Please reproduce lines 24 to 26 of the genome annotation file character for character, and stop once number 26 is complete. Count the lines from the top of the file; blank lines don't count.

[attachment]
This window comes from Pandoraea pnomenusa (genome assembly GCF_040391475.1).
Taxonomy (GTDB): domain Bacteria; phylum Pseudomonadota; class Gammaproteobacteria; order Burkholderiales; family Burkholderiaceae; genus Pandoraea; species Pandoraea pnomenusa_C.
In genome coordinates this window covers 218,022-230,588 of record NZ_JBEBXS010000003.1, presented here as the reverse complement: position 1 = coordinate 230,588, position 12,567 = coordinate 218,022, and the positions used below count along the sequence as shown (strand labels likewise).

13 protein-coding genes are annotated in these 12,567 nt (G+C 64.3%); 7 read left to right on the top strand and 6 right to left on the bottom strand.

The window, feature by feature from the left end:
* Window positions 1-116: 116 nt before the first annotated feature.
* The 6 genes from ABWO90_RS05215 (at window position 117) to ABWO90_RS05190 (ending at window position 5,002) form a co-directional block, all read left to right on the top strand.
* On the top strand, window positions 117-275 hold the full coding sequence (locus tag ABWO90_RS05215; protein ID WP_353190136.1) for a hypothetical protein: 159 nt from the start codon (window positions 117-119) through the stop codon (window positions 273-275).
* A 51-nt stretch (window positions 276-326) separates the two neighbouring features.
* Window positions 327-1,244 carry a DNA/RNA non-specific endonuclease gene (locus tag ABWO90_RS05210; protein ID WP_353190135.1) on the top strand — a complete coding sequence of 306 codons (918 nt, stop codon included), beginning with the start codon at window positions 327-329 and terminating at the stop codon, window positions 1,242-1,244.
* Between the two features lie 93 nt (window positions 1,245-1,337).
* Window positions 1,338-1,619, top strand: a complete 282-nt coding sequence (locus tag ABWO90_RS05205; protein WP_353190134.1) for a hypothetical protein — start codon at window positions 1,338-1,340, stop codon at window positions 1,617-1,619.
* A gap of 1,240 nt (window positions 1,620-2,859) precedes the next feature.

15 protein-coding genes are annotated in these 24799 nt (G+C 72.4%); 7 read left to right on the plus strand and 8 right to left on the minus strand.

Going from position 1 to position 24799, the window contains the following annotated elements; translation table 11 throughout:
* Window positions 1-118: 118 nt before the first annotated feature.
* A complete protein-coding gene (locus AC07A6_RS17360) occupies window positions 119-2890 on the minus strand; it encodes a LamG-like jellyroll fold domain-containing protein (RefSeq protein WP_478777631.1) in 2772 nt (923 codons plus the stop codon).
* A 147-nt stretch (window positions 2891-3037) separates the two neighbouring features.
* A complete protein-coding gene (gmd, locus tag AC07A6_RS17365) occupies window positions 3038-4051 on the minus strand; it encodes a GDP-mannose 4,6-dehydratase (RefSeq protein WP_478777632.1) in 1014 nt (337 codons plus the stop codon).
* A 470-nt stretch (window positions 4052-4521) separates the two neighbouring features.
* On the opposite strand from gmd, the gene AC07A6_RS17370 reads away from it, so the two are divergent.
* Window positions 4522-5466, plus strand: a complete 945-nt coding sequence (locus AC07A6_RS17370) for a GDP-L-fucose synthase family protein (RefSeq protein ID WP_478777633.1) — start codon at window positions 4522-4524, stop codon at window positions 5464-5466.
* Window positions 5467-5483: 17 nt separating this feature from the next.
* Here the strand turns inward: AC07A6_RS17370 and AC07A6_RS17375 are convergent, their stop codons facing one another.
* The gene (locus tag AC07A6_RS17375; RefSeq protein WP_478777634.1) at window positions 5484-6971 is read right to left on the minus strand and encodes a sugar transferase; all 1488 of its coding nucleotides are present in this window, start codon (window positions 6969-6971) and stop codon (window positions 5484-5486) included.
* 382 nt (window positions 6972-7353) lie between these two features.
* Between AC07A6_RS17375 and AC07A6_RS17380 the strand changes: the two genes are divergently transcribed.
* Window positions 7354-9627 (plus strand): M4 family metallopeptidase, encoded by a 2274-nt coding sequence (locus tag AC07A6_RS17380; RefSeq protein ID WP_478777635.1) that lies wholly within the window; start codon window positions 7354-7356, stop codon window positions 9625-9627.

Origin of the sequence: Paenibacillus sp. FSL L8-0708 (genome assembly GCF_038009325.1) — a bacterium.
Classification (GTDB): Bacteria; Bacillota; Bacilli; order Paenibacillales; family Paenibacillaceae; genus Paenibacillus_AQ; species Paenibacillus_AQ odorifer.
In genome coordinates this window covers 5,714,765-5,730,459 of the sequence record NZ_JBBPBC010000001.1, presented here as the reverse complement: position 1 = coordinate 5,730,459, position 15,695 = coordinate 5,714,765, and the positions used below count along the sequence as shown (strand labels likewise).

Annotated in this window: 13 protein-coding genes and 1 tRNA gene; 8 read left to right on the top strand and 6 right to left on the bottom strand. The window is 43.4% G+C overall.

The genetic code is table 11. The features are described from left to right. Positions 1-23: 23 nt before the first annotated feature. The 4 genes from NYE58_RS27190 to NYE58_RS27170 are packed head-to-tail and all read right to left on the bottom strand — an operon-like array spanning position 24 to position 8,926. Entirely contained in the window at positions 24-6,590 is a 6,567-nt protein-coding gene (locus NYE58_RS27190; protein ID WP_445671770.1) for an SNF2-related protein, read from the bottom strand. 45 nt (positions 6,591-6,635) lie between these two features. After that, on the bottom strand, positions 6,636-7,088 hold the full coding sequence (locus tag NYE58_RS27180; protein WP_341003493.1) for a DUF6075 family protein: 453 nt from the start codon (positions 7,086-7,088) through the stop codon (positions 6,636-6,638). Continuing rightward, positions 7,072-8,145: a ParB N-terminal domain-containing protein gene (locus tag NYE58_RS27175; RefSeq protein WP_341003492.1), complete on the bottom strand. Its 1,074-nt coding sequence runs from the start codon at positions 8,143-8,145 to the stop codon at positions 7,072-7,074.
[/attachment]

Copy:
* Here the strand turns inward: AC07A6_RS17370 and AC07A6_RS17375 are convergent, their stop codons facing one another.
* The gene (locus tag AC07A6_RS17375; RefSeq protein WP_478777634.1) at window positions 5484-6971 is read right to left on the minus strand and encodes a sugar transferase; all 1488 of its coding nucleotides are present in this window, start codon (window positions 6969-6971) and stop codon (window positions 5484-5486) included.
* 382 nt (window positions 6972-7353) lie between these two features.